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In re Chatman

98-127 (U.S. Dist. Ct. D. N.J. 1998) (Unpublished)

MORTGAGES; BANKRUPTCY; LIENS—An entirely unsecured residential mortgage lien can be stripped from the debtor’s property in a Chapter 13 proceeding even if it had been wholly secured.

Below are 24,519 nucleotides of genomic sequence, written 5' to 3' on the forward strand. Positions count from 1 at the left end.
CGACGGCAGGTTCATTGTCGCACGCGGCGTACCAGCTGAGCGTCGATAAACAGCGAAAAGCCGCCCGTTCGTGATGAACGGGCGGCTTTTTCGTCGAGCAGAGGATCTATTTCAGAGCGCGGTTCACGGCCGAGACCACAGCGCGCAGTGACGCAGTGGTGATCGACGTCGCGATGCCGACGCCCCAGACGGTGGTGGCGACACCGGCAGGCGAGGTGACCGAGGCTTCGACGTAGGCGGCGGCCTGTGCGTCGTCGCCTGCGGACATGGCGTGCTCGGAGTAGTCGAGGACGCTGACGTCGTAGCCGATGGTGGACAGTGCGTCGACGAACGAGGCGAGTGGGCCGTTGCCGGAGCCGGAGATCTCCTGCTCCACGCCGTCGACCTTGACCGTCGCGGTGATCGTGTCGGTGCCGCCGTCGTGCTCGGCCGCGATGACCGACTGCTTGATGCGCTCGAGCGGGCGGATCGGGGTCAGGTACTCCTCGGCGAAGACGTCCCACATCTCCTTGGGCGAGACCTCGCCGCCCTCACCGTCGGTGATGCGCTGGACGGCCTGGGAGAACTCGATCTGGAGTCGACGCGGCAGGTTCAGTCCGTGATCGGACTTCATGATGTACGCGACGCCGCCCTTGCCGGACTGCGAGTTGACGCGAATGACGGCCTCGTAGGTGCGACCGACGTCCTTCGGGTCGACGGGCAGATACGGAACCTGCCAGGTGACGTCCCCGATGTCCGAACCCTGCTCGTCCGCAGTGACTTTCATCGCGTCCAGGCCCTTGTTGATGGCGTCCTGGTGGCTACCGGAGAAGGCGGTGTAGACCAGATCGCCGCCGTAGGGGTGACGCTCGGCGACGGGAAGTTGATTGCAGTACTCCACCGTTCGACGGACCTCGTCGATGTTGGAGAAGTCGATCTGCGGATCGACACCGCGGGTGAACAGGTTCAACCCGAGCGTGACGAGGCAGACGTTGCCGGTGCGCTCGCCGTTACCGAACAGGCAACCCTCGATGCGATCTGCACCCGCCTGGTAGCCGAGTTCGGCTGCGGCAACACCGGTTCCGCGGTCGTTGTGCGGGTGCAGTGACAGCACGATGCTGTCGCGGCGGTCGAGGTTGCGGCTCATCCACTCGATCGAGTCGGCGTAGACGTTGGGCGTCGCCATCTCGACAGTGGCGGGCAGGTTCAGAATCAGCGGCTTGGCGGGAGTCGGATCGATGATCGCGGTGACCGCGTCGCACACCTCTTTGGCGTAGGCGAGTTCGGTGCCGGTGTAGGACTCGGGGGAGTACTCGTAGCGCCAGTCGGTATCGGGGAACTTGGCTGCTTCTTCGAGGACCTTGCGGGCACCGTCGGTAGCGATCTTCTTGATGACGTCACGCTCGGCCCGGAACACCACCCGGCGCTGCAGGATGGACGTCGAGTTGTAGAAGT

In this bankruptcy, the debtor filed a motion to strip off the unsecured claim of a third mortgage residential lender and to treat the entire unpaid balance of the claim as wholly unsecured under the debtor’s Chapter 13 plan. In a bankruptcy, a lien “strip off” occurs when an entirely unsecured lien is removed, whereas a lien “strip down” occurs when a partially secured lien is bifurcated and only the unsecured portion is removed. The appeal raised an issue concerning the proper scope of the protection afforded residential mortgagees under the anti-modification provision of the Bankruptcy Code. Under the Code, a creditor’s secured claim is limited to the value of its collateral. Since the amount of the first mortgage alone on the debtor’s property was greater than the value of the property, the third mortgage lender’s claim was wholly unsecured. There was a split of authority as to whether Nobelman v. American Savings Bank, 508 U.S. 324 (1993) (which holds that the Bankruptcy Code bars a Chapter 13 plan from modifying the rights of holders of claims secured only by the debtor’s principal residence) applies to holders of totally unsecured claims. Nobelman held that bifurcation of a home mortgage into secured and unsecured portions, and modification of the unsecured deficiency claim, is not permitted in a Chapter 13 case with respect to a mortgage secured only by the debtor’s principal residence. According to the District Court, a minority of courts have adopted an expansive reading of Nobelman (more protection for lenders), while the majority of courts have more narrowly construed the Supreme Court’s prohibition on lien stripping as outlined in Nobelman (less protection for lenders). In this case, the Court declined to follow the minority view and held that the lien stripping provision of the Bankruptcy Code does not protect holders of totally unsecured claims. If any part of a claim by the third mortgage lender had been secured in any amount, however slight, it could not be modified in any way if it is secured only by a security interest in real property that is the Chapter 13 debtor’s principal residence. In analyzing Nobelman, the District Court said that the holding in that case was limited to its facts and that the minority view which would prohibit a debtor from stripping off a totally unsecured second or subsequent mortgage claim is incorrect if extended to situations that go beyond the specific facts presented in Nobelman. Consequently, it was held that totally unsecured creditors are subject to having their liens stripped.


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